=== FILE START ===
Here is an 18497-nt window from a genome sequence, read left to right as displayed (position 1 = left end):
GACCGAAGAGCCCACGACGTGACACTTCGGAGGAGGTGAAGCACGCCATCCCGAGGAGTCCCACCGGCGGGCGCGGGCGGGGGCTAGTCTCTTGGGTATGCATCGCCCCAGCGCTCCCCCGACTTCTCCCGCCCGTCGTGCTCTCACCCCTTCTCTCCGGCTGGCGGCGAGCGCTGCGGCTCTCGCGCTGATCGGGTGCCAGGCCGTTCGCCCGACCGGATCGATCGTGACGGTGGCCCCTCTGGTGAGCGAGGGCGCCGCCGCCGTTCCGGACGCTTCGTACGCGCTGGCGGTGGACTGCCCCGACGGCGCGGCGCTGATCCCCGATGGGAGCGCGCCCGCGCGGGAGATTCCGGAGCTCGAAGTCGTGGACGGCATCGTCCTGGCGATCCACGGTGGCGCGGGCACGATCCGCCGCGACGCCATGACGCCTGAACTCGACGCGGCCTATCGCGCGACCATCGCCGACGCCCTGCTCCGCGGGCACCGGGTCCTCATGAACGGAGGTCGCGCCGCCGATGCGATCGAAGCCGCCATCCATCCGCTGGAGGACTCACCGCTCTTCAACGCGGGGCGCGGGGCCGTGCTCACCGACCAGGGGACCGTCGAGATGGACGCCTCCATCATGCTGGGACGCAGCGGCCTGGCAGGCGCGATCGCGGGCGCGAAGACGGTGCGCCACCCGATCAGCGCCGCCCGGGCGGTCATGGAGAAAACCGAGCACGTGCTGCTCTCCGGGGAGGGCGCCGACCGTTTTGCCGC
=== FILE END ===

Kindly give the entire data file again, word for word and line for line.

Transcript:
Here is an 18497-nt window from a genome sequence, read left to right as displayed (position 1 = left end):
GACCGAAGAGCCCACGACGTGACACTTCGGAGGAGGTGAAGCACGCCATCCCGAGGAGTCCCACCGGCGGGCGCGGGCGGGGGCTAGTCTCTTGGGTATGCATCGCCCCAGCGCTCCCCCGACTTCTCCCGCCCGTCGTGCTCTCACCCCTTCTCTCCGGCTGGCGGCGAGCGCTGCGGCTCTCGCGCTGATCGGGTGCCAGGCCGTTCGCCCGACCGGATCGATCGTGACGGTGGCCCCTCTGGTGAGCGAGGGCGCCGCCGCCGTTCCGGACGCTTCGTACGCGCTGGCGGTGGACTGCCCCGACGGCGCGGCGCTGATCCCCGATGGGAGCGCGCCCGCGCGGGAGATTCCGGAGCTCGAAGTCGTGGACGGCATCGTCCTGGCGATCCACGGTGGCGCGGGCACGATCCGCCGCGACGCCATGACGCCTGAACTCGACGCGGCCTATCGCGCGACCATCGCCGACGCCCTGCTCCGCGGGCACCGGGTCCTCATGAACGGAGGTCGCGCCGCCGATGCGATCGAAGCCGCCATCCATCCGCTGGAGGACTCACCGCTCTTCAACGCGGGGCGCGGGGCCGTGCTCACCGACCAGGGGACCGTCGAGATGGACGCCTCCATCATGCTGGGACGCAGCGGCCTGGCAGGCGCGATCGCGGGCGCGAAGACGGTGCGCCACCCGATCAGCGCCGCCCGGGCGGTCATGGAGAAAACCGAGCACGTGCTGCTCTCCGGGGAGGGCGCCGACCGTTTTGCCGC